Curbing the risks energy exploration poses in the data center

Curbing the risks energy exploration poses in the data center

Utility, oil and gas companies are in the somewhat unique position of having business models that directly depend on their ability to locate stores of natural resources in the Earth. More importantly, billions of people worldwide rely on the success of these companies to go about their daily lives. It's somewhat alarming, then, that the world is currently facing a potential energy crisis due to shrinking pools of natural resources. 

As a result, energy exploration is therefore becoming increasingly difficult, prompting utility providers and oil and gas companies to rely heavily on technology. According to The Motley Fool, this includes the use of something called "seismic surveys," which send a pulse through the ground so as to map out what's beneath the surface. Choosing where to test isn't as easy as picking a point on the globe. It requires months, often years of research backed up by massive quantities of data pointing to the likelihood of a hit.  

Even when the seismic survey is spot on, and it discovers a new source of natural gas or oil, drilling must be extremely deliberate. Exactly how, where and when they will extract the resources requires an immense amount of testing and analysis from geologists, physicists and technicians. This often entails intense computing operations supported by massive amounts of data storage. The result could be extremely high levels of power consumption in the data center, which is not only costly, but if improperly managed, extremely dangerous.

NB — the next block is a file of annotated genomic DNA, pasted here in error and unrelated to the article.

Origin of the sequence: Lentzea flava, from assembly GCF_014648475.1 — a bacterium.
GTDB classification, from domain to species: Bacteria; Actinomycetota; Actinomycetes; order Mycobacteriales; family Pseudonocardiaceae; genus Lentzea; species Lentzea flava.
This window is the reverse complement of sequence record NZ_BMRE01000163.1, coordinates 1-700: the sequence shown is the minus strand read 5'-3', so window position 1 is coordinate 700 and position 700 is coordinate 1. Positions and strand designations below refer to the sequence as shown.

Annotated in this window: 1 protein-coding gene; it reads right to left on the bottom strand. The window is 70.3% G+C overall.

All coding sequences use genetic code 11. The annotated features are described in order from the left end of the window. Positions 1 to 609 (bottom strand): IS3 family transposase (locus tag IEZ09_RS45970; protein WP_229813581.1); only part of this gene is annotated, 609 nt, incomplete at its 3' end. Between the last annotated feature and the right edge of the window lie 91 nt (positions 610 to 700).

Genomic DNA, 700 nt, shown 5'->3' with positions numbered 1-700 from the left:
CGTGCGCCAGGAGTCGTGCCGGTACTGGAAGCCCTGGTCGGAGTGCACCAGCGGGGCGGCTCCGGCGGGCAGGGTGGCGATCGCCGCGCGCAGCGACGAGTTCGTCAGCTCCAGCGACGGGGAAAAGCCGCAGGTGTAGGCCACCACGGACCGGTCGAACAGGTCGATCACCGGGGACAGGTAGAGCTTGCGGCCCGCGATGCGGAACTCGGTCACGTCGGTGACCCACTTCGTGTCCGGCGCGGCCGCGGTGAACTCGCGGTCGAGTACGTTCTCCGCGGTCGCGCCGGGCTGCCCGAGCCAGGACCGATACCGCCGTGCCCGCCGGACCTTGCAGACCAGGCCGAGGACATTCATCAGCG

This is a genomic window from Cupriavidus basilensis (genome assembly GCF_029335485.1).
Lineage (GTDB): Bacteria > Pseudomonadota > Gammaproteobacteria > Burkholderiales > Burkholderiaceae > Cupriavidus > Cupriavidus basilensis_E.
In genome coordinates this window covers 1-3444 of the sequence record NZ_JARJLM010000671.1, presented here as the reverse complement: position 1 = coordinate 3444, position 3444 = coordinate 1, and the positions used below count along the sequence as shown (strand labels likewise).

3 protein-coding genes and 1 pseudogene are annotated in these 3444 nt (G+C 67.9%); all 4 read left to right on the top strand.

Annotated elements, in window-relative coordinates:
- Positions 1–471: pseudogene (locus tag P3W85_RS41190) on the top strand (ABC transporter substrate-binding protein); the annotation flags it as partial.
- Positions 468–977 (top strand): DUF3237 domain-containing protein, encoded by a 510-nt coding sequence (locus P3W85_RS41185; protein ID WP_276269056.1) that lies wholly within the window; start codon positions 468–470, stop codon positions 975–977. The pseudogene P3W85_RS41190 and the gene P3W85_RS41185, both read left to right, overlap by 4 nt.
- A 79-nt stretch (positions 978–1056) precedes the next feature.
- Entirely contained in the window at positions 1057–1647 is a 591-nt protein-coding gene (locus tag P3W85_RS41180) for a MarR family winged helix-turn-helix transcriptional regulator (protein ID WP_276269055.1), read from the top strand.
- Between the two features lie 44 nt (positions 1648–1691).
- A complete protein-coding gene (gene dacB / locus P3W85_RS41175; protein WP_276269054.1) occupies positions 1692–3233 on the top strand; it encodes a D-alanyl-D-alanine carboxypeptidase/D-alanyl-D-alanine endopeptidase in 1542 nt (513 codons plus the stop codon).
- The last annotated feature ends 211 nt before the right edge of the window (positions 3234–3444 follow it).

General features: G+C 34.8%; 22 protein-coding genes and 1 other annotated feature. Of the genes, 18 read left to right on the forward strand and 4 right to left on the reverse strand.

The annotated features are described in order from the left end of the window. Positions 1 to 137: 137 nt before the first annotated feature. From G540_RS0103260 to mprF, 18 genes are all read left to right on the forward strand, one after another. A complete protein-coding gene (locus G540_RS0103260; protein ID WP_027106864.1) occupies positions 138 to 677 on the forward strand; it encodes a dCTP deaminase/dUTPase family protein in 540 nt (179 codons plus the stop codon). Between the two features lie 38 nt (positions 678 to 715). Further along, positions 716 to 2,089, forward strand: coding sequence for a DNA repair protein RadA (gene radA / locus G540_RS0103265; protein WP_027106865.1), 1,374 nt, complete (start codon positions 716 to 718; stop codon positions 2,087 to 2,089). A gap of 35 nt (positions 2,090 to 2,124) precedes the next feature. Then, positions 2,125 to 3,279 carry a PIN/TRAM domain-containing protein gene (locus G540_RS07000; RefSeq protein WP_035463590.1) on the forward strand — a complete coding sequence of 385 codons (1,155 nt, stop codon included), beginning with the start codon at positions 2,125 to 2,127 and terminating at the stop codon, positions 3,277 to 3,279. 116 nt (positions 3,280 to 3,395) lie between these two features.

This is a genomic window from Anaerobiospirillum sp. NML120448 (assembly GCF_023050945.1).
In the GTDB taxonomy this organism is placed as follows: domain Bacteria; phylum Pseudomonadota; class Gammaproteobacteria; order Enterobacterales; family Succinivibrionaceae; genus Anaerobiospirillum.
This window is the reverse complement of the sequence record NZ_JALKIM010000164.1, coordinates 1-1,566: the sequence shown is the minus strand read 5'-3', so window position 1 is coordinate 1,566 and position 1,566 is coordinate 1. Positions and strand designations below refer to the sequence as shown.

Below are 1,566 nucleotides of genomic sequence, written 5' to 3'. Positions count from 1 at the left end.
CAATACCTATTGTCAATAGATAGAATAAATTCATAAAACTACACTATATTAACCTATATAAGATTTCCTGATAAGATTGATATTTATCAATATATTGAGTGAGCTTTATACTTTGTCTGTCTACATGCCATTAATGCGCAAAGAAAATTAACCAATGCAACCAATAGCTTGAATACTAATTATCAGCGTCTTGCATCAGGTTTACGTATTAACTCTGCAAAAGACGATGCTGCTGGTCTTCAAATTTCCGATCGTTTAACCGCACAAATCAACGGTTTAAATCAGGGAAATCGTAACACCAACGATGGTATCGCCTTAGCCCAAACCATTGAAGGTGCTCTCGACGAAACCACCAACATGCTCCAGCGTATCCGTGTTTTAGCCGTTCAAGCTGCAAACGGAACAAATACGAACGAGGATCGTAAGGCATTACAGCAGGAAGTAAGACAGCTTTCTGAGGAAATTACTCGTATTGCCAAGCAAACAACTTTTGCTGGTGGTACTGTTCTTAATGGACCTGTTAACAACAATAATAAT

The hazards of power-dense data centers

Any data center with a significant quantity of high-density racks is going to consume a lot of electricity. This is the result of all the servers in use, but also ancillary energy consumption needs for climate control within the facility. 

As power pulses through the data center, electrical loads can become unbalanced. This can be caused by any number of factors, including how many servers are online at any given moment, or even anomalous voltage spikes. The results can be circuit overloads that temporarily knock equipment offline.

Disproportionate distribution of power can also result in damaged equipment. In an industry such as utilities that demands many high-powered servers, a problem in the data center may lead to costly, time-consuming delays on drilling and extraction endeavors. 

Data centers with significant power density are subject to electrical hazards. Data centers with significant power density are subject to electrical hazards.

Prevention with reliable power distribution units 

"Utility, gas and oil providers all require high-functioning PDUs."

Data center operators rely on power distribution units (PDUs) to safely deliver electricity throughout the data center. According to Data Center Journal contributor Jeff Clark, the capability of this power infrastructure will ultimately determine the level of power density that can be supported. This means that utility, gas and oil providers require high-functioning PDUs to accommodate the power density they need in the data center.

Geist's three-phase PDUs not only support power densities upward of 16kW – 40kW, but they also come with the option for local or remote power monitoring that helps data center operators closely watch power consumption levels, so as to identify electrical usage trends.

Combined with the ability to analyze electrical usage in real time, this makes it easier for data center managers to add high-powered equipment to PDUs with minimal risk of overloads that could disrupt services for utility providers engaged in energy exploration. 

Contact Geist today to learn more about how utilities can benefit from smart data center solutions.